Join us for a workshop by
Stefan “Steve” Rabitsch
(University of Graz/University of Warsaw)

“There be whales here!”: Star Trekkin’ White Leviathans round the Moons of Nibia with Captain Ahab

This event is a part of the Monsters ReVisited series organized by the Weird Fictions Research Group members and their invited guests.

Monday, May 24, 2021
at 5 p.m.

You can get 2 OZN points for participating in this event.


This is an online event. You must register by May 22, 2021 (Saturday) at to take part in this event. The ZOOM link will be sent to you via email after the registration.


The intermedial migration routes of Herman Melville’s magnum opus, Moby- Dick; or, The Whale (1851), are as vast and varied as those of his novel’s eponymous white leviathan. Melville’s inscrutable behemoth of a “sea monster” has migrated into the “ocean of space” that is the vast outer space world of a popular mega-text: Star Trek. Charting a course around how writers and producers have extracted the same few elements from the novel—i) the intermedial transpositioning of the character dynamic that governs Ahab’s interactions with Starbuck, ii) the philosophical discussion over whether the whale’s actions are driven by malicious intent or undiscerning instinct, and iii) Moby Dick’s signature whiteness—our voyage will reveal to what end Melville’s text has been adapted a total of six times in the Star Trek universe.


Stefan “Steve” Rabitsch currently serves a visiting professor in American Studies (ZIP programme) with the American Studies Center at the University of Warsaw and is an affiliated postdoctoral scholar with the Center for Inter-American Studies at the University of Graz. A self-declared “Academic Trekkie,” he is the author of Star Trek and the British Age of Sail (McFarland 2019), co-editor of Set Phasers to Teach! Star Trek in Research and Teaching (Springer 2018), and co-editor of the forthcoming Routledge Handbook of Star Trek. His professorial thesis project, i.e., his second book—“A Cowboy Needs A Hat”: A Cultural History of Cowboy Hats—not only received the 2019 Fulbright Visiting Scholar Grant in American Studies, which allowed him to work at the Center for the Study of the American West (West Texas A&M University), and the 2020/21 Henry Belin du Pont fellowship by the Hagley Museum and Library, but it has also been awarded a book contract from the University of Oklahoma Press.

This event is funded by the The University’s Integrated Development Programme (ZIP).

Year 2022/2023

December 6: Witches in American Popular Music: Introduction + Discussion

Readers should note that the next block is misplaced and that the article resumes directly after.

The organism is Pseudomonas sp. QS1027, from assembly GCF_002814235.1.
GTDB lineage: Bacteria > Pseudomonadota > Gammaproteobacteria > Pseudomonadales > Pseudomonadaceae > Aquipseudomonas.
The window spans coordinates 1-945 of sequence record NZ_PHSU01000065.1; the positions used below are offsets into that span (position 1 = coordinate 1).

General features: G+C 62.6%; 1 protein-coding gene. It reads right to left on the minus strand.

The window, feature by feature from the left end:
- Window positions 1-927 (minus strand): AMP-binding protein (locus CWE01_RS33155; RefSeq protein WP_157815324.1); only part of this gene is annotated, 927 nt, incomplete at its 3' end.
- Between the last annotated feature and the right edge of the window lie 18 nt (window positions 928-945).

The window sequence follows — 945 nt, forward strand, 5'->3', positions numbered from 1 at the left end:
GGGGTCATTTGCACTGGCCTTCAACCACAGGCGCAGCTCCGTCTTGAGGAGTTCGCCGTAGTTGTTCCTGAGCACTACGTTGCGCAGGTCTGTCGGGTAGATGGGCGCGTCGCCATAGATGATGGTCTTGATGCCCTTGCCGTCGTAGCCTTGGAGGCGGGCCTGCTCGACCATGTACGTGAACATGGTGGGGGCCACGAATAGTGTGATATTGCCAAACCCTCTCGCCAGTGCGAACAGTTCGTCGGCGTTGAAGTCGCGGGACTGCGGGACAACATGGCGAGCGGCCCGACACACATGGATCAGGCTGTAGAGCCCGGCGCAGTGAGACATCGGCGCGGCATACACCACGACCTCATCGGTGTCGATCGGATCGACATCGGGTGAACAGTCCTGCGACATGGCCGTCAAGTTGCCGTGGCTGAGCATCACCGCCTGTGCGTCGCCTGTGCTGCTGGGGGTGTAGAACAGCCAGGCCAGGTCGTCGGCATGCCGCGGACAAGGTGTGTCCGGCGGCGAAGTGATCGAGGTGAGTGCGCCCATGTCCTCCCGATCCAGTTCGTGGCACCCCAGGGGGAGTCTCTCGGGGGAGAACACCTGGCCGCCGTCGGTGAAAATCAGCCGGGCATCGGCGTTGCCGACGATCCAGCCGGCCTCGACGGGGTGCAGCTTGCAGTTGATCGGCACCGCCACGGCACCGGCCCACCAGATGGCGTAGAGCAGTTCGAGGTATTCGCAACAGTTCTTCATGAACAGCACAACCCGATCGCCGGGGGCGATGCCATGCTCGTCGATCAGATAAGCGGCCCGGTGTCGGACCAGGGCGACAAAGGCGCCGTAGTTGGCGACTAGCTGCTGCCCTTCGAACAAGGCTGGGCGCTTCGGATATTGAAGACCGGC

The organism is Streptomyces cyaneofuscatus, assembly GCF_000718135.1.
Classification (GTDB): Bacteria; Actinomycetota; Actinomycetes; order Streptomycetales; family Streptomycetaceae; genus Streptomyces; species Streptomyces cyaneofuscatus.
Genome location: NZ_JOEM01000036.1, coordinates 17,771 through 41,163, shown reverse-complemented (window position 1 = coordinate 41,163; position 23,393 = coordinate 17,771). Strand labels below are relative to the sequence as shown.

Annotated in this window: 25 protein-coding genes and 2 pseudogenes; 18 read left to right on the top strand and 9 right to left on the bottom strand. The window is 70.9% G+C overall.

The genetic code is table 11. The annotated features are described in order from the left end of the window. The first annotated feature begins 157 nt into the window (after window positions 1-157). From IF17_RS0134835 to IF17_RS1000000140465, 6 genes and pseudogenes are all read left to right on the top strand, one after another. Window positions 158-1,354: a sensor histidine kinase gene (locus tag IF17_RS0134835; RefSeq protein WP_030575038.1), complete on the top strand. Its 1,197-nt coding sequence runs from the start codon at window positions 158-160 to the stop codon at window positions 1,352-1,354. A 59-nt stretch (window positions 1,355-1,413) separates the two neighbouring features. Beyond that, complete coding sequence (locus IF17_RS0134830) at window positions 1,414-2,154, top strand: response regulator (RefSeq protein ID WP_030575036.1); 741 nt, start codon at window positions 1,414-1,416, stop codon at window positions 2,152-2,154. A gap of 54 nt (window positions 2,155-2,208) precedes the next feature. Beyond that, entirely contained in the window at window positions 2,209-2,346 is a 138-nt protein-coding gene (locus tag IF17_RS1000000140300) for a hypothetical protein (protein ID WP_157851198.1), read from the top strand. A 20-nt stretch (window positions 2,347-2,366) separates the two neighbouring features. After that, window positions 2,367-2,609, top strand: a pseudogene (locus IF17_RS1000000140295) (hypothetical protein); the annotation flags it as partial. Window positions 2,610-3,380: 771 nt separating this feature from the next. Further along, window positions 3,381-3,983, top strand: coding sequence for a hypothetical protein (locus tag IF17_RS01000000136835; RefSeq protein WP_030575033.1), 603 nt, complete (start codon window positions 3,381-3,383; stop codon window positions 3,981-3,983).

November 23, 2022

Rebellious and powerful, witches penetrate the social spaces and popular culture. In her introduction, Joanna Kaniewska will map the presence of witches in American music. Later, she will invite all the participants to discuss the “music witches,” their common traits and associations.

Year 2022/2023

ASC Thanksgiving Dinner

November 18, 2022

We’re happy to invite all students, faculty and staff to join our traditional Thanksgiving Potluck Dinner!

American Studies Colloquium Series

November 17: Imagining Sex Between White Men: Slash Fan Fiction and the Racial Politics of Feminist Fantasy

November 10, 2022

In this talk, Alexis Lothian discusses slash fan fiction by examining the ways that dynamics of racialization can be critically engaged on and through the bodies of white male protagonists, and whether a speculative erotics of white masculinity might have something to contribute to a feminism committed to antiracist politics.


The ASC’s New Americanist will be published with Edinburgh University Press

October 28, 2022

Starting from Spring 2023, the ASC’s New Americanist will be published with Edinburgh University Press in cooperation with the University of Warsaw.

American Studies Colloquium Series

October 27: The Shapes of Apocalyptic Time: Decolonising Eco-Eschatology

October 20, 2022

On the contrary to contemporary ecological discourses, rooted in linear temporality derived from Christian eschatology, this presentation offers to see eco-eschatological time as a spiral and as a non-contemporaneous totality, which can help us devise more accurate strategy for decolonial environmental politics.